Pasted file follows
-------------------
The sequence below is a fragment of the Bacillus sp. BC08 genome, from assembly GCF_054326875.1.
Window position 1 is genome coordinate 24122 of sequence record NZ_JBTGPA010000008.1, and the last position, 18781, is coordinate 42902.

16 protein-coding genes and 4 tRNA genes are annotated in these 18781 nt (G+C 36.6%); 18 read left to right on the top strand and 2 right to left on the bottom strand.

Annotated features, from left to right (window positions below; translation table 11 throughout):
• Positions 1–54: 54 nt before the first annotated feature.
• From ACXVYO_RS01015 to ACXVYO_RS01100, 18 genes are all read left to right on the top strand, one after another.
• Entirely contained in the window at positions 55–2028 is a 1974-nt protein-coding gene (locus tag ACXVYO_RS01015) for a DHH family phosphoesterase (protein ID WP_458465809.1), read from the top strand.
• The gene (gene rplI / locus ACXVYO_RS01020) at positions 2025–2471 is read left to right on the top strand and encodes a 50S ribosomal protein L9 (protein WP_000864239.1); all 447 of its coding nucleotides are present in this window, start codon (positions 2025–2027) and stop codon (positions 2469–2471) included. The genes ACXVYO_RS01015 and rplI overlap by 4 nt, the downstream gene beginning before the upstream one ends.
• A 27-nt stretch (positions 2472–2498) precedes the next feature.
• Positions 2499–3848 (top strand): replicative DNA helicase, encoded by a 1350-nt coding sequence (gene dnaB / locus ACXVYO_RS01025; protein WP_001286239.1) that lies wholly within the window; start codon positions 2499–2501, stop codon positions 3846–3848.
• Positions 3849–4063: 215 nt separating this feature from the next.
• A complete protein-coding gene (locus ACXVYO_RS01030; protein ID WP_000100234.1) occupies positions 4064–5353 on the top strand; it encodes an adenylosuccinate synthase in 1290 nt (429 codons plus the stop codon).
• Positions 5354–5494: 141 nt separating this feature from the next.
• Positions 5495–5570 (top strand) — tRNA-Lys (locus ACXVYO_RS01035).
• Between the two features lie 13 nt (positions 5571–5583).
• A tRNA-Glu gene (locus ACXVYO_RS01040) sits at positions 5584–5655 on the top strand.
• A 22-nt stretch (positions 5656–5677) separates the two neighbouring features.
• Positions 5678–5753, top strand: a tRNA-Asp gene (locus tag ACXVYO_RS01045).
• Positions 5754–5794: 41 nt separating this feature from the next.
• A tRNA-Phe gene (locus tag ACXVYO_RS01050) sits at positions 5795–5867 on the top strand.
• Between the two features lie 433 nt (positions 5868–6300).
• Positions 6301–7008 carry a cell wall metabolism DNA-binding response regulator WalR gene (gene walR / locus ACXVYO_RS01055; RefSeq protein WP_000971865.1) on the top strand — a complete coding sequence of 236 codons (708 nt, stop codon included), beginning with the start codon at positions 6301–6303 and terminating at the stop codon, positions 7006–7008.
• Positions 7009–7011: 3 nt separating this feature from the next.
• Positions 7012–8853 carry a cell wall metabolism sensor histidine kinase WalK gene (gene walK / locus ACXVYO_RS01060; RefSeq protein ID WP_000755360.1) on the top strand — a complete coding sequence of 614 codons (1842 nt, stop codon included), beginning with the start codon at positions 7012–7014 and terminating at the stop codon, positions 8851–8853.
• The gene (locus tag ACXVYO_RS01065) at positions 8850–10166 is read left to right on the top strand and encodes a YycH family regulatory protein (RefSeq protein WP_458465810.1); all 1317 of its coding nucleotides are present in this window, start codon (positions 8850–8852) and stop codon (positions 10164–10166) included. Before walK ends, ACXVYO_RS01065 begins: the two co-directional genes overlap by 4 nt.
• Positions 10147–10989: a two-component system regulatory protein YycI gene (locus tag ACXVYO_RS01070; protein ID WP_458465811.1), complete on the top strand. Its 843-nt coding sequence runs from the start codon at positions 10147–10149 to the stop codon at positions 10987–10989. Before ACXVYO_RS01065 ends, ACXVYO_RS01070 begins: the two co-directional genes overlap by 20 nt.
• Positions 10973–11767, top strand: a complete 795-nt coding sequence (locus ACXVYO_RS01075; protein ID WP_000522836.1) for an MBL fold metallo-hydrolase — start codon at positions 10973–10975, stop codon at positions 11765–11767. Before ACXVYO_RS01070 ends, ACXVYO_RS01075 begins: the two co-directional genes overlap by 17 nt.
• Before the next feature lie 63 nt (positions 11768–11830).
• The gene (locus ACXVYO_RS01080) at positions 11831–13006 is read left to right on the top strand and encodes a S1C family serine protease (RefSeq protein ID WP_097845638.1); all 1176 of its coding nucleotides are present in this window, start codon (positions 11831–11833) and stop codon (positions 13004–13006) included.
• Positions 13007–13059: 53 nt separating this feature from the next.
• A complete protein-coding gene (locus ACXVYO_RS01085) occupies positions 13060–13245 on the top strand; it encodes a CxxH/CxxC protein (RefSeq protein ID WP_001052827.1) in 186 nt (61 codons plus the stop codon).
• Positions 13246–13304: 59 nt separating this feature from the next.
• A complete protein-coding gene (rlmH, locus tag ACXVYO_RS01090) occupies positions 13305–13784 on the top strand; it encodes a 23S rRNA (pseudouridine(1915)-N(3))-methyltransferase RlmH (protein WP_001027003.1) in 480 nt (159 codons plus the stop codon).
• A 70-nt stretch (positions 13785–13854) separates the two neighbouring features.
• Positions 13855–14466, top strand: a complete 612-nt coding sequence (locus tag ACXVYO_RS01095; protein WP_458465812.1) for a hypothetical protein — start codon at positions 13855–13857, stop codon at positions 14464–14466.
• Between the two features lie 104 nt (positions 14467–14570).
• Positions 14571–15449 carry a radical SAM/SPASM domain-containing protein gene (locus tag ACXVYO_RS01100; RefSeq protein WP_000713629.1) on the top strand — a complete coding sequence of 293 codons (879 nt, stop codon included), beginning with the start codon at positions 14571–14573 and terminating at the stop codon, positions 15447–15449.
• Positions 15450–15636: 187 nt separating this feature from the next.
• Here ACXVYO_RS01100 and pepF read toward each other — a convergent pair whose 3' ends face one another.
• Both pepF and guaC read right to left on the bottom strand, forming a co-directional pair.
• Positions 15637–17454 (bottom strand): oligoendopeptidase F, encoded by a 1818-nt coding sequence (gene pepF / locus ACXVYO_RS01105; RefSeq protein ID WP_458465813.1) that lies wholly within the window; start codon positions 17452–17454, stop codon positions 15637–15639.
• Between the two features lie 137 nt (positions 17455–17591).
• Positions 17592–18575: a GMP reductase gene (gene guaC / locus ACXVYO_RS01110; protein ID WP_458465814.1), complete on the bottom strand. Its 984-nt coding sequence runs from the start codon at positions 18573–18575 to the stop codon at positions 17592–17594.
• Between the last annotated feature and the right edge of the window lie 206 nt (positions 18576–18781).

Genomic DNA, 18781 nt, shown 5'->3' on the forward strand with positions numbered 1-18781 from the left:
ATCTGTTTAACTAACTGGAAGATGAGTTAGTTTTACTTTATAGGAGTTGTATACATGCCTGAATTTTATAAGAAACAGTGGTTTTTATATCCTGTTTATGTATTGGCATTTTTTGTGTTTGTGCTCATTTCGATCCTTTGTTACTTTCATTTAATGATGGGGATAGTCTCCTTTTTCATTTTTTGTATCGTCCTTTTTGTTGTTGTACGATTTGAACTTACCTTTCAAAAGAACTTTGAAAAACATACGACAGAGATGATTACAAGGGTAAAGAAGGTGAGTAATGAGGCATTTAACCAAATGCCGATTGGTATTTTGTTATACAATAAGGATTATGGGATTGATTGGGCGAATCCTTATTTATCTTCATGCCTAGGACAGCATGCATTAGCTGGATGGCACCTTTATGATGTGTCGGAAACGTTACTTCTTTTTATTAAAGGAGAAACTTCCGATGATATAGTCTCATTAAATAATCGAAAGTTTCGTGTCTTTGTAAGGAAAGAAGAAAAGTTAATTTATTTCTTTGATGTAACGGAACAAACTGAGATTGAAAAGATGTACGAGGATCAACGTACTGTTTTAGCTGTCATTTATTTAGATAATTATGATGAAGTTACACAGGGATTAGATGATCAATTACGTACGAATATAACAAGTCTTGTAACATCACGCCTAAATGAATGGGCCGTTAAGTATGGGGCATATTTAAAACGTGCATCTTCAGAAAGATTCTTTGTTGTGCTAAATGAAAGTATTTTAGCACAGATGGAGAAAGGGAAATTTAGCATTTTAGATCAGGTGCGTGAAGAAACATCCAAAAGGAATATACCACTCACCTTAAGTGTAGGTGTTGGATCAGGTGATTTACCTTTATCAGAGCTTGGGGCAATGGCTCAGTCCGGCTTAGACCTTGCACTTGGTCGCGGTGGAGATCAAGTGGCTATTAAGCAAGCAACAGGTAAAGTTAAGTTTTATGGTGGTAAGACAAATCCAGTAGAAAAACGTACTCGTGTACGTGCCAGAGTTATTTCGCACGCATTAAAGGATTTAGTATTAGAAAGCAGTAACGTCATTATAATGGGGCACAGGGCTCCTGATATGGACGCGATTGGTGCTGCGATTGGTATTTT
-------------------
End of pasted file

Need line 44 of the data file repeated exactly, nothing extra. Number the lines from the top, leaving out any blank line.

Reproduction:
• Between the last annotated feature and the right edge of the window lie 206 nt (positions 18576–18781).